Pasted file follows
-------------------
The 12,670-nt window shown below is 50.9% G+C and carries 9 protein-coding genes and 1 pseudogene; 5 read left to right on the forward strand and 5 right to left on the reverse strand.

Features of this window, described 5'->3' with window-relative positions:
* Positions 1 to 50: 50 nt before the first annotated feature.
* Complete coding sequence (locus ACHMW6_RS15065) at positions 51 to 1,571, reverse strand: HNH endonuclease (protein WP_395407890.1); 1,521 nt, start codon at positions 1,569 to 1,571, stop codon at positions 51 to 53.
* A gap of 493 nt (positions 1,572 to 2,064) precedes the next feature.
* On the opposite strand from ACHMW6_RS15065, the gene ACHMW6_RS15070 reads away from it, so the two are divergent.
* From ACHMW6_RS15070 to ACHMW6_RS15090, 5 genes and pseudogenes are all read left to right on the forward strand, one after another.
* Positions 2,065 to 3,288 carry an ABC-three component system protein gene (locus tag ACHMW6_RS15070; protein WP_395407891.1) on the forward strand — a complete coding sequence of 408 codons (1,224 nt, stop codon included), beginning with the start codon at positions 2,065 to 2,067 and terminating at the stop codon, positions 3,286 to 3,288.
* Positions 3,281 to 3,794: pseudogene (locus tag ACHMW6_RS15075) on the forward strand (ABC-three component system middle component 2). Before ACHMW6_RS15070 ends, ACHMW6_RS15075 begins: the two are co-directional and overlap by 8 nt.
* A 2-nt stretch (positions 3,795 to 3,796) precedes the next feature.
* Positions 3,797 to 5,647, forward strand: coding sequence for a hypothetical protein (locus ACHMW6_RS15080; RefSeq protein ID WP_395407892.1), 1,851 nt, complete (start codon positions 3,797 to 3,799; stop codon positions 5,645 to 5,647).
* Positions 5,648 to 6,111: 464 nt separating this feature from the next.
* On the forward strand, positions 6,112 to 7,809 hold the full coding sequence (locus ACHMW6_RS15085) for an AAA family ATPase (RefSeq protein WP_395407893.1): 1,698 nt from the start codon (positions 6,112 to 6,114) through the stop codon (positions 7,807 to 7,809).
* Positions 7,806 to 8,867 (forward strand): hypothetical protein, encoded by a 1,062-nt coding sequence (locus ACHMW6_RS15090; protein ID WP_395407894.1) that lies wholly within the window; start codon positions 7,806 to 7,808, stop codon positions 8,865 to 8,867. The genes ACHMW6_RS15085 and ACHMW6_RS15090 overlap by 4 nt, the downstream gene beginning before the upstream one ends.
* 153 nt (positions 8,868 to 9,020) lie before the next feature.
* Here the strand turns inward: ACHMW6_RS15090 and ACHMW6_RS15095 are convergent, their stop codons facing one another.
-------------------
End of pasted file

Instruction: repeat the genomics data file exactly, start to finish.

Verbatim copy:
The 12,670-nt window shown below is 50.9% G+C and carries 9 protein-coding genes and 1 pseudogene; 5 read left to right on the forward strand and 5 right to left on the reverse strand.

Features of this window, described 5'->3' with window-relative positions:
* Positions 1 to 50: 50 nt before the first annotated feature.
* Complete coding sequence (locus ACHMW6_RS15065) at positions 51 to 1,571, reverse strand: HNH endonuclease (protein WP_395407890.1); 1,521 nt, start codon at positions 1,569 to 1,571, stop codon at positions 51 to 53.
* A gap of 493 nt (positions 1,572 to 2,064) precedes the next feature.
* On the opposite strand from ACHMW6_RS15065, the gene ACHMW6_RS15070 reads away from it, so the two are divergent.
* From ACHMW6_RS15070 to ACHMW6_RS15090, 5 genes and pseudogenes are all read left to right on the forward strand, one after another.
* Positions 2,065 to 3,288 carry an ABC-three component system protein gene (locus tag ACHMW6_RS15070; protein WP_395407891.1) on the forward strand — a complete coding sequence of 408 codons (1,224 nt, stop codon included), beginning with the start codon at positions 2,065 to 2,067 and terminating at the stop codon, positions 3,286 to 3,288.
* Positions 3,281 to 3,794: pseudogene (locus tag ACHMW6_RS15075) on the forward strand (ABC-three component system middle component 2). Before ACHMW6_RS15070 ends, ACHMW6_RS15075 begins: the two are co-directional and overlap by 8 nt.
* A 2-nt stretch (positions 3,795 to 3,796) precedes the next feature.
* Positions 3,797 to 5,647, forward strand: coding sequence for a hypothetical protein (locus ACHMW6_RS15080; RefSeq protein ID WP_395407892.1), 1,851 nt, complete (start codon positions 3,797 to 3,799; stop codon positions 5,645 to 5,647).
* Positions 5,648 to 6,111: 464 nt separating this feature from the next.
* On the forward strand, positions 6,112 to 7,809 hold the full coding sequence (locus ACHMW6_RS15085) for an AAA family ATPase (RefSeq protein WP_395407893.1): 1,698 nt from the start codon (positions 6,112 to 6,114) through the stop codon (positions 7,807 to 7,809).
* Positions 7,806 to 8,867 (forward strand): hypothetical protein, encoded by a 1,062-nt coding sequence (locus ACHMW6_RS15090; protein ID WP_395407894.1) that lies wholly within the window; start codon positions 7,806 to 7,808, stop codon positions 8,865 to 8,867. The genes ACHMW6_RS15085 and ACHMW6_RS15090 overlap by 4 nt, the downstream gene beginning before the upstream one ends.
* 153 nt (positions 8,868 to 9,020) lie before the next feature.
* Here the strand turns inward: ACHMW6_RS15090 and ACHMW6_RS15095 are convergent, their stop codons facing one another.